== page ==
To ensure that the motor activity program will be implemented with quality, the core components of the program should be leading in a training program for a team of professionals. Attention should be paid to the organizational conditions to enable the organization to function better in activities such as an interdisciplinary collaboration and in procedures to achieve the goals (e.g., methodical working, reporting and evaluating) [33]. In addition, to overcome that the performance of motor activities remained unreported or will be replaced by different activities, training should also be sufficient in teaching the “why” regarding the specific tasks of the motor activity program [33]. Moreover, the view on motor activity for people with PIMD needs consensus among professionals to fully ensure structural integration of motor activity and overcome involvement in general without active or passive movement participation [18].

Strengths and limitations

The main strength of this study is that an innovative theory-based motor activity program designed to improve the structural and goal-oriented motor activation imbedded in the support of people with PIMD, was implemented in practice. In addition, the process evaluation enabled the identification of factors crucial to preserve the core components of the intervention. In addition, the results provides suggestions to improve future implementation. Moreover, the current results also showed the added value of goal-oriented and methodological working and evaluation of motor activity at an individual level. As there was no program that presents motor activity opportunities for structural integration in a methodical, individually focused, and goal-oriented way including systematic monitoring and evaluation of outcomes at an individual level in people with PIMD, the results form an important step toward evidence based support for motor activity for people with PIMD.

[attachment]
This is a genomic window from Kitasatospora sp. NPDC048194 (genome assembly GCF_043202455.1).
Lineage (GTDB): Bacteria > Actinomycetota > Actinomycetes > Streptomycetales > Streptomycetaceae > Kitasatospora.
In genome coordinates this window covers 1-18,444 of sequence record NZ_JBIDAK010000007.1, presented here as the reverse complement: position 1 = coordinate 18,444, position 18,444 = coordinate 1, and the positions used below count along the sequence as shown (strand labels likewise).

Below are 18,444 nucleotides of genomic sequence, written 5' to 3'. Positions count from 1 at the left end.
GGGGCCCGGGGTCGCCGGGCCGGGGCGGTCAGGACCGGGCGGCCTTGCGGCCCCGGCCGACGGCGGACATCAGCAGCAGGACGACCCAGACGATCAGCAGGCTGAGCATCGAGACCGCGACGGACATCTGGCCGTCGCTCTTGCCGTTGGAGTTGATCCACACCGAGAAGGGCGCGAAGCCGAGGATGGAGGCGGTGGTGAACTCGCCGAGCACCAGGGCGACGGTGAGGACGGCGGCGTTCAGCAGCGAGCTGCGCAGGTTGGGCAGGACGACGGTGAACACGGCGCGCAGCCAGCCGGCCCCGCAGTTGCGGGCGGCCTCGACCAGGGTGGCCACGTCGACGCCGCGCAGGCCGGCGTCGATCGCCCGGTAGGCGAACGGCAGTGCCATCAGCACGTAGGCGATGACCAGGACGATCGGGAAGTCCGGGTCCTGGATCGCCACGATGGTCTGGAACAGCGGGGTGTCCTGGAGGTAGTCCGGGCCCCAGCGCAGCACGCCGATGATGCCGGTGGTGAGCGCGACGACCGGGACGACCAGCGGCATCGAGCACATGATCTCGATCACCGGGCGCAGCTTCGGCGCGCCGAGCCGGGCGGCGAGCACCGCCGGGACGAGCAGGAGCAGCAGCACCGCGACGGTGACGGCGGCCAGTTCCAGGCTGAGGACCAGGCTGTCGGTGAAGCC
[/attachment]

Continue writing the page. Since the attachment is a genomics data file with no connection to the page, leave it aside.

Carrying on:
The main limitation of this study is that it represents the implementation process in the context of one residential facility, so the results were strongly influenced by the initial situation with regard to the current way of working and based on the vision on the target group as well as on the importance of motor activation. As several projects aimed at motor activity and lifestyle had already been carried at this facility it could be that the added value of capturing the activities and goal-oriented and systematic evaluation should have been more emphasized in order to see its value. In addition, if the facility had already worked with the educational program, this would most likely have facilitated the implementation fidelity and dose. It is not clear whether implementation at another residential facility would have led to similar results. In addition, the implementation process of the motor activity program possibly also improves if all persons from one living unit or activity group are involved within such innovations. The nine participants with PIMD that participated in the current study were recruited based on the criteria from Nakken and Vlaskamp [1]. Due to the study inclusion criteria, the number of persons participating per living unit and activity group varied from one to three participants (see Table 1), while all groups contained about eight persons with a variety of capabilities. Although the conceived program is individually tailored, it would probably have helped to involve whole groups in the implementation of such new innovations. We can learn from the results and considering the crucial factors in future implementation, but the results cannot be generalized.